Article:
asoiaf edit: 

↳ the martell children + the sand snakes: modern au

arianne, quentyn, trystane 

obara, nymeria, tyene, and sarella

Cross Stitch 101 - Hoooops

When enjoying a browse I occasionally come across cross stitch posts where it looks like the stitcher is not getting the best out of their hoop. Sometimes it seems like the fabric is being held quite loosely. A hoop can be crucial for helping a beginner find the right tension for their stitching. Here’s how to correctly fit your fabric in a standard embroidery hoop. I’ve used a piece of evenweave linen in this demo as it’s more easy to see through than Aida, but the principle is exactly the same each time, regardless of fabric or hoop.

This is my very favourite hoop. It has a screw fastener with a large nut that you can do up tight enough by hand. The surface on the inside of the rings where they touch is slightly rough, which also helps with the grip.

Firstly, place the inner ring on a flat, sturdy surface. Don’t use your lap or the sofa! If the inner ring has a lip, place it uppermost facing you. This one does.

Position your fabric over the inner hoop.

Open up the fastener on the outer hoop as far as it will go (but before the nut falls off and rolls away!). Press the outer hoop down on the inner hoop, sandwiching the fabric in between.

Now you can pick the hoop up and immediately start to tighten the nut. Don’t start pulling the fabric tight yet. Feel and ensure that the outer hoop is sitting underneath the lip of the inner hoop. Guide it in place with your fingers as you turn the nut.

When the fastener is about three-quarters of the way done up, start to pull the fabric tight across the hoop around the sides. If you have an evenweave or lighter fabric, check that the weave of the fabric is sitting straight, and adjust accordingly. Now do the nut up as tight as it will go. Viola! One inviting surface to be stitched on.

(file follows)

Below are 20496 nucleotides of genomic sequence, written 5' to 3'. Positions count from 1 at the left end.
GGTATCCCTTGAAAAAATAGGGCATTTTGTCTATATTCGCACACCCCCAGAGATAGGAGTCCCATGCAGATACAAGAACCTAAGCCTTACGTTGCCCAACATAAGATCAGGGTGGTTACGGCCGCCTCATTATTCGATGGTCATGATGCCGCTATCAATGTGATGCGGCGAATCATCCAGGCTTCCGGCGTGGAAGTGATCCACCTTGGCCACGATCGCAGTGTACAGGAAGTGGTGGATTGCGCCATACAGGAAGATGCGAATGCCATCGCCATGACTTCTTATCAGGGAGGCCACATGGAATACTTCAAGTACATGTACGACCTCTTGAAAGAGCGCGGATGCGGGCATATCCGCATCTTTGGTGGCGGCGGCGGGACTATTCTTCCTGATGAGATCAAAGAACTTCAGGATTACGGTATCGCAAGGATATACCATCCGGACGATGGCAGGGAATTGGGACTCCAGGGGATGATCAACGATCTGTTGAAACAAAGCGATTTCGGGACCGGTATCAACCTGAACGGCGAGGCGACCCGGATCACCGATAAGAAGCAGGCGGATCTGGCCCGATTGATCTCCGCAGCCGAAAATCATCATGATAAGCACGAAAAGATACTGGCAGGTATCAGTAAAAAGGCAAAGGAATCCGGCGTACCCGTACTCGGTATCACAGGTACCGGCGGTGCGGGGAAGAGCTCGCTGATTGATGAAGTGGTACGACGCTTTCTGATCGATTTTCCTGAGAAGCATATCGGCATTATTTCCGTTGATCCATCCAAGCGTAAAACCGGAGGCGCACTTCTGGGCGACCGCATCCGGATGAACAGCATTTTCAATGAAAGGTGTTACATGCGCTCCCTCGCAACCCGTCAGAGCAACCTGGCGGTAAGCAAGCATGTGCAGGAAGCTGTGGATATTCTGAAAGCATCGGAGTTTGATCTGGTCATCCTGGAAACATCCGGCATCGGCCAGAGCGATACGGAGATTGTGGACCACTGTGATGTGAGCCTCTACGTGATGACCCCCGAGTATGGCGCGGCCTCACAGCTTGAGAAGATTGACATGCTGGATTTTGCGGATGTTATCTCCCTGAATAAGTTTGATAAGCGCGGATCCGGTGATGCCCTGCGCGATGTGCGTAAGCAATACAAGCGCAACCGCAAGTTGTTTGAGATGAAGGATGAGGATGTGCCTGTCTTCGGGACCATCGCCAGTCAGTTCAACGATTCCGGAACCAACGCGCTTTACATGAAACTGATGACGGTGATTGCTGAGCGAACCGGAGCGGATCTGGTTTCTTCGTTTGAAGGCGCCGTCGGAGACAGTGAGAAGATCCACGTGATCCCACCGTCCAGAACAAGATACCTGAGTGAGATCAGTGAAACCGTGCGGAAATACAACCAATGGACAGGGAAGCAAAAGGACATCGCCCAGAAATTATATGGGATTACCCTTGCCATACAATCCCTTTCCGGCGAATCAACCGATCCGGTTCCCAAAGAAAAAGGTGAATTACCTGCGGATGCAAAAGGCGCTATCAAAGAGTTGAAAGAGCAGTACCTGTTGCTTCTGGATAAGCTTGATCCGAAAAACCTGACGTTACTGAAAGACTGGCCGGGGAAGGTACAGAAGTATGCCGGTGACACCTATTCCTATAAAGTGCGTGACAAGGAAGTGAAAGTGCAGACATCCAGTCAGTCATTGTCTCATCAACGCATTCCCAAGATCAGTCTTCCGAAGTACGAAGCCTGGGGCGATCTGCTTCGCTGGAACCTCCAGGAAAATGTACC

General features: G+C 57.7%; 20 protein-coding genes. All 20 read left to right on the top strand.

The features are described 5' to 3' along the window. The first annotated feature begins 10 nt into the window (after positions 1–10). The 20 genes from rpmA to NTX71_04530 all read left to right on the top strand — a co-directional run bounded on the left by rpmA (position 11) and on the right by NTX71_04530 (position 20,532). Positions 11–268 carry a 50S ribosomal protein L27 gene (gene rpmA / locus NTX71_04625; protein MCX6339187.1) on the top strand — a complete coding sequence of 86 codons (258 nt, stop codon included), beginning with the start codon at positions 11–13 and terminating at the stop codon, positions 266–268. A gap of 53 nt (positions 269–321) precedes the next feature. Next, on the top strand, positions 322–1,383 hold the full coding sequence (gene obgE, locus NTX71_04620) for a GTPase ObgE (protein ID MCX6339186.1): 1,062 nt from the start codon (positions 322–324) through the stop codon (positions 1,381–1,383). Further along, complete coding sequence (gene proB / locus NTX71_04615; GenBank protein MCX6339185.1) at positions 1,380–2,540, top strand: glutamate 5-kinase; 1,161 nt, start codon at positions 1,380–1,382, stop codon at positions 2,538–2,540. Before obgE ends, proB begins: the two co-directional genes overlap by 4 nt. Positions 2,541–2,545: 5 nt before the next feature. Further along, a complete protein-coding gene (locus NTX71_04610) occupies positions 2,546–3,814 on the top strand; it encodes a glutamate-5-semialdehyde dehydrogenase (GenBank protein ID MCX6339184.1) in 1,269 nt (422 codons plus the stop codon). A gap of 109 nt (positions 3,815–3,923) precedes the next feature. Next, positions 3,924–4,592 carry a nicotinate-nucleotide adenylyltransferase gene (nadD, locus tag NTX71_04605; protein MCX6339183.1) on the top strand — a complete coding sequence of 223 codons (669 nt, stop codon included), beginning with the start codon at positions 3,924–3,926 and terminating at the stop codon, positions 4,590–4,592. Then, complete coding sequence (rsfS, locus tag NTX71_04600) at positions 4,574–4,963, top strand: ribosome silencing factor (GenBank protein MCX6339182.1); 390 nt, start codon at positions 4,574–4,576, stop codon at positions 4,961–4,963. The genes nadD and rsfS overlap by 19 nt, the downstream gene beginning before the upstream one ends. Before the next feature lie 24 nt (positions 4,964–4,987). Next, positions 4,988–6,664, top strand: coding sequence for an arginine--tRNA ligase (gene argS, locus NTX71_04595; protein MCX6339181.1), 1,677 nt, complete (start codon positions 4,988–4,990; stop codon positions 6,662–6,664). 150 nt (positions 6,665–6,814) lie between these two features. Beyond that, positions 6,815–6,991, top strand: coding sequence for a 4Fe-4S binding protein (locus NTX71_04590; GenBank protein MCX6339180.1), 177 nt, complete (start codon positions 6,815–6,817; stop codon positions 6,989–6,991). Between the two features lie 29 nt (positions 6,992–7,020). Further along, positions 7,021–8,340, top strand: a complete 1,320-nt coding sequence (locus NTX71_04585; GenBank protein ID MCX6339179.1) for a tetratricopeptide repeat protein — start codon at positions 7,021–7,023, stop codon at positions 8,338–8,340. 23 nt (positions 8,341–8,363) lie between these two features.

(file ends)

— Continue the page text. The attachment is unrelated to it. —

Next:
I use the above hoop for all everyday stitching. It is a practical hoop rather than a display one. Here’s a tip – get into the habit of regularly cleaning your (plastic) hoops with ordinary soapy water. I simply use a cloth with the fresh dish water when I do the washing up. Your hands will eventually make any hoop grubby the same way as with a needle. Give your hoop a wipe before each project and your works will stay clean as well.

Decorative Hoops

Here’s a couple of different hoops that can be used to display finished pieces as well as be re-used for different projects.

This one is a Fexi-hoop. The rubbery outer ring has a wood effect finish and can come in different colours as well. Most usefully they have a hanging thingy already attached. These hoops can be tricky to position when stiff and new, but as they hold the fabric very very tightly they can be perfect for beginners.

This last hoop is also a screw top fastening hoop, although much prettier with its modern sanded wood finish. You insert your fabric and use as shown above. The nut has a slot for a flat head screwdriver. When you’ve finished your work and are ready to display it, you tighten this nut up with a screwdriver thus closing tight the little gap at the top of the outer ring.

One last tip! When using a hoop with a fastener at the top it feels natural to have it at 12 o'clock. Instead, have it at 10 o'clock if you’re right-handed or at 2 o'clock if you’re left handed. This way, your thread is much less likely to get tangled in it when you’re stitching as you’ll be pulling your thread through and away from that point above your other hand.

Happy Stitching everyone!

新潟砂丘の風紋 風による砂粒の移動でできるベッドフォームの一種 地形の非対称三角形の断面の急傾斜のほうが風下側なので これを作った風は右上から左下に吹いた 枯草の茎がほぼ風向きと並行にならんでいることに大注目→「粒子配列」が流れの向きに対応することを示す

Note the nearly uniform alignment of grass rods  that is normal to the crest orientation of the ripple bedform. This indicates that particle alignment under unidirectional flows depends heavily on the flow direction. On a modern sand dune, Niigata, Japan